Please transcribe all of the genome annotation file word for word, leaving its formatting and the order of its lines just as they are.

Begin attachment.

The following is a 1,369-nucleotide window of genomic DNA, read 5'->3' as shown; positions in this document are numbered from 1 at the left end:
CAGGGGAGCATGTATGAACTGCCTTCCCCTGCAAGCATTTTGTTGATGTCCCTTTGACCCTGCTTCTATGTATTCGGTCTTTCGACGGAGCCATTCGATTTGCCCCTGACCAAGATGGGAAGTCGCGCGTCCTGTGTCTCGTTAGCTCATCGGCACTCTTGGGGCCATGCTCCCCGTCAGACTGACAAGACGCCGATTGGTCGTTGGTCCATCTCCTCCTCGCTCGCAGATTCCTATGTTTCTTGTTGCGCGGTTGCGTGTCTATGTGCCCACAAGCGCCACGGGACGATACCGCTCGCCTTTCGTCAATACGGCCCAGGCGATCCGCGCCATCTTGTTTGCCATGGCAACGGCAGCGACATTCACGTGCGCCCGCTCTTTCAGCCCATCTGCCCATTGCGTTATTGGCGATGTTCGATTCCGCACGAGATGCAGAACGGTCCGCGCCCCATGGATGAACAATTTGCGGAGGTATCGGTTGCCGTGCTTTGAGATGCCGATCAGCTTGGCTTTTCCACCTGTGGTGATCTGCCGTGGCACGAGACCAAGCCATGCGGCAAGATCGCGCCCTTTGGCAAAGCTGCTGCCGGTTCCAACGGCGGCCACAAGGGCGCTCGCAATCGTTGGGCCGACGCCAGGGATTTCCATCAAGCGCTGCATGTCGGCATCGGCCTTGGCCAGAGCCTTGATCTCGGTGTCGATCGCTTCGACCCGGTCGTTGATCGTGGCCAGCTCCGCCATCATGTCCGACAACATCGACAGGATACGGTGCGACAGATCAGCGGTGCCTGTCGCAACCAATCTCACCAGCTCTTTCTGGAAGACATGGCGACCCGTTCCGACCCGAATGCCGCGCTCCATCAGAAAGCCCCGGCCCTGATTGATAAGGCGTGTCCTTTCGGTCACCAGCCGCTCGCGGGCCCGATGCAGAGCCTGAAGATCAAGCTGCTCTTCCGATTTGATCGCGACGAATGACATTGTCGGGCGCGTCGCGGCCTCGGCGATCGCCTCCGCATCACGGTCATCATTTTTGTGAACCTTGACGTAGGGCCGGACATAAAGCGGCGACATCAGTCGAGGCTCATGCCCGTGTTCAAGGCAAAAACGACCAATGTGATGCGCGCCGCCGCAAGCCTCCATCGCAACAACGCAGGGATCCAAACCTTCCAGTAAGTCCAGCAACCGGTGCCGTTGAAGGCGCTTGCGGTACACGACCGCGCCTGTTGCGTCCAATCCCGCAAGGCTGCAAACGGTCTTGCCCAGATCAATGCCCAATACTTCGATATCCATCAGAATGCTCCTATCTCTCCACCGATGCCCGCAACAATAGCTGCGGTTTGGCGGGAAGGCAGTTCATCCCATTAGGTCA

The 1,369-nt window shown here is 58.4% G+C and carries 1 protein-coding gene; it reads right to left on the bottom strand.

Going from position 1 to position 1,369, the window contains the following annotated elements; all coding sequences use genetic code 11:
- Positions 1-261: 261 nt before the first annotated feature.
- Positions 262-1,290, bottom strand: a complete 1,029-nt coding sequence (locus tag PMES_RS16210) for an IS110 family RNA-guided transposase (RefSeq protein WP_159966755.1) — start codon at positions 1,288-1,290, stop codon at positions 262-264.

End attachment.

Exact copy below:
The following is a 1,369-nucleotide window of genomic DNA, read 5'->3' as shown; positions in this document are numbered from 1 at the left end:
CAGGGGAGCATGTATGAACTGCCTTCCCCTGCAAGCATTTTGTTGATGTCCCTTTGACCCTGCTTCTATGTATTCGGTCTTTCGACGGAGCCATTCGATTTGCCCCTGACCAAGATGGGAAGTCGCGCGTCCTGTGTCTCGTTAGCTCATCGGCACTCTTGGGGCCATGCTCCCCGTCAGACTGACAAGACGCCGATTGGTCGTTGGTCCATCTCCTCCTCGCTCGCAGATTCCTATGTTTCTTGTTGCGCGGTTGCGTGTCTATGTGCCCACAAGCGCCACGGGACGATACCGCTCGCCTTTCGTCAATACGGCCCAGGCGATCCGCGCCATCTTGTTTGCCATGGCAACGGCAGCGACATTCACGTGCGCCCGCTCTTTCAGCCCATCTGCCCATTGCGTTATTGGCGATGTTCGATTCCGCACGAGATGCAGAACGGTCCGCGCCCCATGGATGAACAATTTGCGGAGGTATCGGTTGCCGTGCTTTGAGATGCCGATCAGCTTGGCTTTTCCACCTGTGGTGATCTGCCGTGGCACGAGACCAAGCCATGCGGCAAGATCGCGCCCTTTGGCAAAGCTGCTGCCGGTTCCAACGGCGGCCACAAGGGCGCTCGCAATCGTTGGGCCGACGCCAGGGATTTCCATCAAGCGCTGCATGTCGGCATCGGCCTTGGCCAGAGCCTTGATCTCGGTGTCGATCGCTTCGACCCGGTCGTTGATCGTGGCCAGCTCCGCCATCATGTCCGACAACATCGACAGGATACGGTGCGACAGATCAGCGGTGCCTGTCGCAACCAATCTCACCAGCTCTTTCTGGAAGACATGGCGACCCGTTCCGACCCGAATGCCGCGCTCCATCAGAAAGCCCCGGCCCTGATTGATAAGGCGTGTCCTTTCGGTCACCAGCCGCTCGCGGGCCCGATGCAGAGCCTGAAGATCAAGCTGCTCTTCCGATTTGATCGCGACGAATGACATTGTCGGGCGCGTCGCGGCCTCGGCGATCGCCTCCGCATCACGGTCATCATTTTTGTGAACCTTGACGTAGGGCCGGACATAAAGCGGCGACATCAGTCGAGGCTCATGCCCGTGTTCAAGGCAAAAACGACCAATGTGATGCGCGCCGCCGCAAGCCTCCATCGCAACAACGCAGGGATCCAAACCTTCCAGTAAGTCCAGCAACCGGTGCCGTTGAAGGCGCTTGCGGTACACGACCGCGCCTGTTGCGTCCAATCCCGCAAGGCTGCAAACGGTCTTGCCCAGATCAATGCCCAATACTTCGATATCCATCAGAATGCTCCTATCTCTCCACCGATGCCCGCAACAATAGCTGCGGTTTGGCGGGAAGGCAGTTCATCCCATTAGGTCA

The 1,369-nt window shown here is 58.4% G+C and carries 1 protein-coding gene; it reads right to left on the bottom strand.

Going from position 1 to position 1,369, the window contains the following annotated elements; all coding sequences use genetic code 11:
- Positions 1-261: 261 nt before the first annotated feature.
- Positions 262-1,290, bottom strand: a complete 1,029-nt coding sequence (locus tag PMES_RS16210) for an IS110 family RNA-guided transposase (RefSeq protein WP_159966755.1) — start codon at positions 1,288-1,290, stop codon at positions 262-264.